'Come work for me somebody,' Chilliwack businesses struggle to find labour

'Come work for me somebody,' Chilliwack businesses struggle to find labour

Chilliwack is one of the last places of affordable housing in the Lower Mainland and recent statistics from the Chilliwack and District Real Estate Board show that more people are buying homes in the area. 

But the growing population is putting a strain on local businesses, who say they can't find enough staff to meet demand.

"[I] just can't find people. I can use at least two right now, two more people," said Ken Popove, owner of Ken's Tire & Wheels and a city councillor in Chilliwack. 

"I talk to a few of my other tire guys and ask if they got any extra guys and I get a big laugh, they say 'I've been looking for a couple of guys' forever,'" said Popove. 

According to WorkBC, the unemployment rate in the city is five per cent. That often qualifies as full employment, meaning that everyone who is able and willing to work, is.

But maybe just not in Chilliwack.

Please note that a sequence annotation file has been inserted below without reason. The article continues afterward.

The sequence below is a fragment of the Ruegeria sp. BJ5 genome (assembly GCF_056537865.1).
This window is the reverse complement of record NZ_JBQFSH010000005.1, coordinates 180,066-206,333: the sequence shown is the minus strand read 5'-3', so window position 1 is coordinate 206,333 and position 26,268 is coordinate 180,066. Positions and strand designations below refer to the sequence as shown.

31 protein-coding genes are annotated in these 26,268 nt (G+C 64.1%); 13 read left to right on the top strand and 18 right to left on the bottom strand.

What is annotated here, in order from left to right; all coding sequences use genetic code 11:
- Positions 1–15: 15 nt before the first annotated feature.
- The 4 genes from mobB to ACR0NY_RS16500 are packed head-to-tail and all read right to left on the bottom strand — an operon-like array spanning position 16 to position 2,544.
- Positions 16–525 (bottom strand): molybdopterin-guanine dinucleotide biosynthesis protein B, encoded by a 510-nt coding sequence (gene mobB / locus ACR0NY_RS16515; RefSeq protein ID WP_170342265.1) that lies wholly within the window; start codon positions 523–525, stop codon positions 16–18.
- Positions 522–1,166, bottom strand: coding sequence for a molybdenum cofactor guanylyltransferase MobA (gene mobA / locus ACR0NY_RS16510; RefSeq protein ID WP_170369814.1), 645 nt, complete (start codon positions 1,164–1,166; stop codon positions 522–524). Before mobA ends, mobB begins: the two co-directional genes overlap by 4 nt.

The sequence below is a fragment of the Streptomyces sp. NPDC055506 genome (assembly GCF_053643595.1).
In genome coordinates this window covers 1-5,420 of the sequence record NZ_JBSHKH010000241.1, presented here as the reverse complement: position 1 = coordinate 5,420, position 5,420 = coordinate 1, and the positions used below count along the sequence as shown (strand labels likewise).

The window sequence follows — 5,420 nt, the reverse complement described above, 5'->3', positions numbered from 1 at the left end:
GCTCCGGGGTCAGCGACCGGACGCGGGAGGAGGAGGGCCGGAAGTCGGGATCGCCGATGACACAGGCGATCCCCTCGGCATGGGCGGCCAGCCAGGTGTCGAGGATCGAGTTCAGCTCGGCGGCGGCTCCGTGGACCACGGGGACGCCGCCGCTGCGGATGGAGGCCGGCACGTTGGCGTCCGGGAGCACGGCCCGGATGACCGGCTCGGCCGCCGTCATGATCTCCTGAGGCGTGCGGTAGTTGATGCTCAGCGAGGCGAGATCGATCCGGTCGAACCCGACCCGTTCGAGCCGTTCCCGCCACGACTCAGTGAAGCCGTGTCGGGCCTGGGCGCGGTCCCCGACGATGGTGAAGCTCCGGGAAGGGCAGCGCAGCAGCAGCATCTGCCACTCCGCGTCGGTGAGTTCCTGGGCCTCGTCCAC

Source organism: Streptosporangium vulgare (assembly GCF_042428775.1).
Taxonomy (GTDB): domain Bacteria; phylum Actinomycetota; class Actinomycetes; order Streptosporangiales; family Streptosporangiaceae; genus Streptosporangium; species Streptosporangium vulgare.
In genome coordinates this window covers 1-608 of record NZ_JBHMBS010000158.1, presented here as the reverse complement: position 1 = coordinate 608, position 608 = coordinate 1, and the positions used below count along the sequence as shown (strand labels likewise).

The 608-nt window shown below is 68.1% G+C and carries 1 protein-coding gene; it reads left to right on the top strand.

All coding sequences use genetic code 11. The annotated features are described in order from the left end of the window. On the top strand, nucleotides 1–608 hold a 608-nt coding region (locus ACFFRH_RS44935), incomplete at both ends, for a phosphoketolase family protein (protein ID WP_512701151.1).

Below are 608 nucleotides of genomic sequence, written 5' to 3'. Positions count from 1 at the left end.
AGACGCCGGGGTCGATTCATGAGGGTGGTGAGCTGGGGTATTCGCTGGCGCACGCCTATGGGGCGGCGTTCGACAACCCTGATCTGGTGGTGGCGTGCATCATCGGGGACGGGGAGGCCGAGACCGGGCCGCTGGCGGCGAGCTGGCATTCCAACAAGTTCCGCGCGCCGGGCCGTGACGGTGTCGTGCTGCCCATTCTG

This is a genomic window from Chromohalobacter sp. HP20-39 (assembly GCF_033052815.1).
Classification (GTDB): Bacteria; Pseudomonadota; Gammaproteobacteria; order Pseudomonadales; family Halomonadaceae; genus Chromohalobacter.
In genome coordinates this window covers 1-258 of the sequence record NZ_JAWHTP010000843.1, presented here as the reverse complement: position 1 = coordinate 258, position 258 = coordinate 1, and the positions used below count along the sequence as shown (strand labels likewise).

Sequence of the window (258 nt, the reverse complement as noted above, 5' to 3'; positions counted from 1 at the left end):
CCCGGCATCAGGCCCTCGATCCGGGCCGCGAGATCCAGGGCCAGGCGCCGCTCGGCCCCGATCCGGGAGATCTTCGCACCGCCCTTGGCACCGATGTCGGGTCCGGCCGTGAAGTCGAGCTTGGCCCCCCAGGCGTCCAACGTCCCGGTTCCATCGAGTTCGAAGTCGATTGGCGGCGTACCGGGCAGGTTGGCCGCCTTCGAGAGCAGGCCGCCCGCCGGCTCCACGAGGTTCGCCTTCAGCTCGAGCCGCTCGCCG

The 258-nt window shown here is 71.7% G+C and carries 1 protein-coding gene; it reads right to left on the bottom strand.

"It's still very much a bedroom community," said Christian St. Pierre, a community outreach coordinator for the WorkBC centre in Chilliwack. 

"There are people who will live in Chilliwack and drive to Abbotsford, Surrey or even Vancouver in cases and maintain their home in Chilliwack."

Wages are also slightly higher the closer you get to Vancouver, which is why Bobbi Kozak, who lives and works in Chilliwack, said many of her friends decide to commute.

"I would say it's mostly wage ... some people don't mind the drive, they don't mind paying the extra gas. They just want to see that bigger paycheque," said Kozak. 

The Chilliwack Economic Partners Corporation, which looks after the well-being of local businesses, said the city is growing into much more than just an agricultural community that offers food processing jobs.

"There are opportunities here," said Brian Coomes, president of the Chilliwack Economic Partners Corporation. 

The organization is trying to change the perception of what Chilliwack has to offer.

"To show that affordability of housing and some of the other lifestyle and quality of life issues outweigh, perhaps, some of the expectations that they might feel they would get a better opportunity in Metro Vancouver," said Coomes.

Coomes said they're focusing on marketing, while working with educational institutes to ensure there is enough skilled labour.

But for now, it's a case of a small community in transition when it comes to finding workers necessary to do the job.

"We want people to come here and work here and spend their money here. Come work for me somebody," said Popove.